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A Cross-Cultural Test of Social Learning, Self-Control, Social Bonding and General Strain Theories of Crime and Deviance

Permanent Link: http://ufdc.ufl.edu/UFE0024636/00001

Material Information

Title: A Cross-Cultural Test of Social Learning, Self-Control, Social Bonding and General Strain Theories of Crime and Deviance
Physical Description: 1 online resource (235 p.)
Language: english
Creator: Meneses, Rohald
Publisher: University of Florida
Place of Publication: Gainesville, Fla.
Publication Date: 2009

Subjects

Subjects / Keywords: bolivia, bonding, control, criminology, deviance, drugs, learning, sociology, strain, theories
Sociology -- Dissertations, Academic -- UF
Genre: Sociology thesis, Ph.D.
bibliography   ( marcgt )
theses   ( marcgt )
government publication (state, provincial, terriorial, dependent)   ( marcgt )
born-digital   ( sobekcm )
Electronic Thesis or Dissertation

Notes

Abstract: Deviant criminal behavior has been widely studied in the United States and Europe as well as in many Asian countries. However, there has been much less attention to this problem in South American societies. Theories considered the most viable for explaining deviant behavior, whether serious or minor offending, have been developed, mainly, in America, but the question remains, to what extent are they also applicable to other societies. The main purpose of this study is to determine how well each of four major criminological theories, Social Learning, Strain, Self-Control, and Social Bonding, explains deviant behavior committed in the United States and Bolivia and how they compare to each other in explaining deviant behavior among college students. The research was designed to test the relative explanatory power and cross-cultural generalizability of the four core main criminological theories. The data for this investigation came from a sample of students in two universities located in two metropolitan areas of Bolivia and a sample of students on one large university located in southeastern United States. Self-reports of law violations and other forms of deviant behavior were obtained from 807 respondents. The research instrument used, in all settings, was a 182-item questionnaire for the American sample and 181-item questionnaire for the Bolivian sample, containing questions regarding alcohol, cigarette, marijuana, cocaine, and other drug use, fighting, stealing, use of fake ID, speeding, and other deviant behaviors, and measures of variables as indicators of explanatory concepts from each of the four theories. For the purposes of this project only five dependent variables are used, alcohol, marijuana, other drugs use, hitting, and beating someone. The results indicate that social learning theory is supported as an explanation of substance use and violent behavior in both American and Bolivian samples. Mixed support was also found for social bonding, strain, and self-control theories. However, when placed in the same equation with social learning variables, most of the effects of variables from these theories disappear and do not operate as similarly as social learning variables in both societies. There is some evidence of cultural moderation of the social learning process in deviant behavior, but in an unexpected way.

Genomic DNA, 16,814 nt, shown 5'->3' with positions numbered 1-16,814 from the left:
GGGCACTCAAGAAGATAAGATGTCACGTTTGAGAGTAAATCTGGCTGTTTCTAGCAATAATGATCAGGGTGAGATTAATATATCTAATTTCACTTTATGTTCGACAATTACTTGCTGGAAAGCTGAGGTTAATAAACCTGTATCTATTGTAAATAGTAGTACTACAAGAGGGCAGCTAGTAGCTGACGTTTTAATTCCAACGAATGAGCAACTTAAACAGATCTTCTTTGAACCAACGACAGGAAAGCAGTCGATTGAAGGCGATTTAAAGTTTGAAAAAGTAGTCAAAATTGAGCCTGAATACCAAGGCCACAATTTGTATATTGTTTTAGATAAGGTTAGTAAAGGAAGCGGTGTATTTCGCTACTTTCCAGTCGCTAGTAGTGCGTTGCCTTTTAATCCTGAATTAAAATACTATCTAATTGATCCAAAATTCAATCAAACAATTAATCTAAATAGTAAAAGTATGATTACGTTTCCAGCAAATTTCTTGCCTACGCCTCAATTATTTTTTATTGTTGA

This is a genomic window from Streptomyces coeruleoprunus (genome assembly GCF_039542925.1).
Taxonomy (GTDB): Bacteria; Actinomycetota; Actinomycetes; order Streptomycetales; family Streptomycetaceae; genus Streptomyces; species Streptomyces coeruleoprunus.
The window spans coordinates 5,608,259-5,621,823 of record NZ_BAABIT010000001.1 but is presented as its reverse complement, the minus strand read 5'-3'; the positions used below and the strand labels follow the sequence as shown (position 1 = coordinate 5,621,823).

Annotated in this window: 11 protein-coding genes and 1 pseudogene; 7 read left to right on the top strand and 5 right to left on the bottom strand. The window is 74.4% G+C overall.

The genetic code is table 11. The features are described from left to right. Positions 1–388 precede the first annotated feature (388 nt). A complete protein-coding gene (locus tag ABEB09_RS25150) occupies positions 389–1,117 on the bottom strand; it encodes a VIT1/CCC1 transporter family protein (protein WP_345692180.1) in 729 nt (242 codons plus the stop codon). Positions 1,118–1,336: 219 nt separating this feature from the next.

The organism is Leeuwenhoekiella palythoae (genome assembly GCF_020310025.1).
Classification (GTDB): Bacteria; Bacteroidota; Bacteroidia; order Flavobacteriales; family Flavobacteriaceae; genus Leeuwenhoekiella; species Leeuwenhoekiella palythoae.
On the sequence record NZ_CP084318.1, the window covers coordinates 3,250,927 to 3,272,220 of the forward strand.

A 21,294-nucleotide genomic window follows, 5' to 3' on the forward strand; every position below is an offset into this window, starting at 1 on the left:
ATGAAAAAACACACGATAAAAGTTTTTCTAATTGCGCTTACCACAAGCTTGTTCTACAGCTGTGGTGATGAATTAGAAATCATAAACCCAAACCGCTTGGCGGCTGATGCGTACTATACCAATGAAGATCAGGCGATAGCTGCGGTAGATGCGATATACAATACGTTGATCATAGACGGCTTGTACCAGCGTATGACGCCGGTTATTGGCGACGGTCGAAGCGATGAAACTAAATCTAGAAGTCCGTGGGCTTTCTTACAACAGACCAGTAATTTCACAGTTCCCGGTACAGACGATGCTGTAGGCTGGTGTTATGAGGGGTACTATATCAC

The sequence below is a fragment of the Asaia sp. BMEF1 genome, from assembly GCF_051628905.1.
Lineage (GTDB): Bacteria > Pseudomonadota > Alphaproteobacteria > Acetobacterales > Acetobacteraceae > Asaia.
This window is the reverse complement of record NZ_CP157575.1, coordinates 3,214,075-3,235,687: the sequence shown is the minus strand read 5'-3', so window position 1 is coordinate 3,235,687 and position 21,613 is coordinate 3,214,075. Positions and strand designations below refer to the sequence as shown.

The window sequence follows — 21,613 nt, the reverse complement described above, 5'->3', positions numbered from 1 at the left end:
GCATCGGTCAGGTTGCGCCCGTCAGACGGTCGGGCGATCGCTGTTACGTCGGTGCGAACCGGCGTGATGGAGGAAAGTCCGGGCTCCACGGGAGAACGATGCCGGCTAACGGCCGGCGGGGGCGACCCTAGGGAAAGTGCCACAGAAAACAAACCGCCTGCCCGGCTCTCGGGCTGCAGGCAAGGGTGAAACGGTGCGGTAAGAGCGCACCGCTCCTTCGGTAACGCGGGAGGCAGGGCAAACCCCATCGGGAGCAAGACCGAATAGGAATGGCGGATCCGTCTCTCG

General Note: In the series University of Florida Digital Collections.
General Note: Includes vita.
Bibliography: Includes bibliographical references.
Source of Description: Description based on online resource; title from PDF title page.
Source of Description: This bibliographic record is available under the Creative Commons CC0 public domain dedication. The University of Florida Libraries, as creator of this bibliographic record, has waived all rights to it worldwide under copyright law, including all related and neighboring rights, to the extent allowed by law.
Statement of Responsibility: by Rohald Meneses.